Assume that we are in the time series data setting, where we have data at equally-spaced times which we denote by random variables . The AR(1) model, commonly used in econometrics, assumes that the correlation between and is , where is some parameter that usually has to be estimated.

If we were writing out the full correlation matrix for consecutive data points , it would look something like this:

(**Side note:** This is an example of a correlation matrix which has Toeplitz structure.)

**Given , how can we generate this matrix quickly in R?** The function below is my (current) best attempt:

ar1_cor <- function(n, rho) {
exponent <- abs(matrix(1:n - 1, nrow = n, ncol = n, byrow = TRUE) -
(1:n - 1))
rho^exponent
}

In the function above, `n`

is the number of rows in the desired correlation matrix (which is the same as the number of columns), and `rho`

is the parameter. The function makes use of the fact that when subtracting a vector from a matrix, R automatically recycles the vector to have the same number of elements as the matrix, and it does so in a column-wise fashion.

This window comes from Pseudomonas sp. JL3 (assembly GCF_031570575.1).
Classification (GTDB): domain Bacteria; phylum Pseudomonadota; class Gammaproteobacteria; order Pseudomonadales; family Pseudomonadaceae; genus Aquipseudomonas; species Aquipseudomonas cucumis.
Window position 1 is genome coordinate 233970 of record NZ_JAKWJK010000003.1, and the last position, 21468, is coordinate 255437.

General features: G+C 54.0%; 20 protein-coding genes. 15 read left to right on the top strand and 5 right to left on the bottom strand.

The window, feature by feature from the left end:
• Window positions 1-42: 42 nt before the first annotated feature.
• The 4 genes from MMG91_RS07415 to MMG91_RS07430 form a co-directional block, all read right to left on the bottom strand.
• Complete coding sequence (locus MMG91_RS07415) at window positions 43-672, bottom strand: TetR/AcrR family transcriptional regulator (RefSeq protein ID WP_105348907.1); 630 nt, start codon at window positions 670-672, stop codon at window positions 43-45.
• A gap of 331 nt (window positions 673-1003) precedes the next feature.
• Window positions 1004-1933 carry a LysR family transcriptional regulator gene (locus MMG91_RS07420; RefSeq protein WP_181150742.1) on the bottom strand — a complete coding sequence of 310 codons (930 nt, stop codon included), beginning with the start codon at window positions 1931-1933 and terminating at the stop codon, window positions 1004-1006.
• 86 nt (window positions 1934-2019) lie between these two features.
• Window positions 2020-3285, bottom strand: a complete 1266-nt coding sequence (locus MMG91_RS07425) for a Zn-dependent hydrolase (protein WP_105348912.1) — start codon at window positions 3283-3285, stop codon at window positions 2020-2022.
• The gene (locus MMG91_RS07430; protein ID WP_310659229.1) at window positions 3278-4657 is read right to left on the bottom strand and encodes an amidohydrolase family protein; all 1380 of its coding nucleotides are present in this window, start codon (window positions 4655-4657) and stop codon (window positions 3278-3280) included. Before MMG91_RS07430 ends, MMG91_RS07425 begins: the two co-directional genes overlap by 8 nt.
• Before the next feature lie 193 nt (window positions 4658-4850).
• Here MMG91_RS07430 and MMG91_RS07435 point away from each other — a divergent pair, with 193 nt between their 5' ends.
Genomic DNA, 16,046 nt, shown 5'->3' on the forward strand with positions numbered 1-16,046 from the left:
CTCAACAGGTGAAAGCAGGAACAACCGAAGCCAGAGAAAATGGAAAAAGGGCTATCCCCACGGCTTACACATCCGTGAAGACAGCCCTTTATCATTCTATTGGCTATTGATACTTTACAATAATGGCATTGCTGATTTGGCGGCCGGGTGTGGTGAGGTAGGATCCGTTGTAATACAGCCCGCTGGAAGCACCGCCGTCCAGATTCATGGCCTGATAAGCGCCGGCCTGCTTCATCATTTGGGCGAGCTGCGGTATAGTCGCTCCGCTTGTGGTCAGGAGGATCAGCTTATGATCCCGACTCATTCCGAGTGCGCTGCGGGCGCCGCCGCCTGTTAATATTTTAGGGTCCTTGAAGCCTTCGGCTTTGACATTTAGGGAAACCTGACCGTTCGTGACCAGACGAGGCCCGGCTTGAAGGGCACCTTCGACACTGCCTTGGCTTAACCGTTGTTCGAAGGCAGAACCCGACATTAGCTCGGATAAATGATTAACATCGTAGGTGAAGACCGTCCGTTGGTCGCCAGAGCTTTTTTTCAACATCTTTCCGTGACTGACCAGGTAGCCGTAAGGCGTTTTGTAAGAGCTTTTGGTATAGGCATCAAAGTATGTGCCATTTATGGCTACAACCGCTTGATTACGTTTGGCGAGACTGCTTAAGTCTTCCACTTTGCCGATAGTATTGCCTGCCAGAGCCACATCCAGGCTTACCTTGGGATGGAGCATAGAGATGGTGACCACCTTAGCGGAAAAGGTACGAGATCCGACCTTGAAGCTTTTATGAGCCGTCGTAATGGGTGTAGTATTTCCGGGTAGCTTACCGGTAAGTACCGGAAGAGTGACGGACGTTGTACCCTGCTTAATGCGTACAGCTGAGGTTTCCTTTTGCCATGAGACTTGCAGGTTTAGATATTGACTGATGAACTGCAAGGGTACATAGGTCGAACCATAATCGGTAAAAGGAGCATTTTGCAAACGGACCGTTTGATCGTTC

Here is an example of how the function can be used:

ar1_cor(4, 0.9)
# [,1] [,2] [,3] [,4]
# [1,] 1.000 0.90 0.81 0.729
# [2,] 0.900 1.00 0.90 0.810
# [3,] 0.810 0.90 1.00 0.900
# [4,] 0.729 0.81 0.90 1.000

Such a function might be useful when trying to generate data that has such a correlation structure. For example, it could be passed as the `Sigma`

parameter for `MASS::mvrnorm()`

, which generates samples from a multivariate normal distribution.

**Can you think of other ways to generate this matrix?**

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*Related*

ar1_cor <- function(n, rho) stats::toeplitz(rho^(0:(n-1)))

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I saw this once in stackoverflow:

rho <- .9

outer(seq(4), seq(4), function(i, j) rho^abs(i-j))

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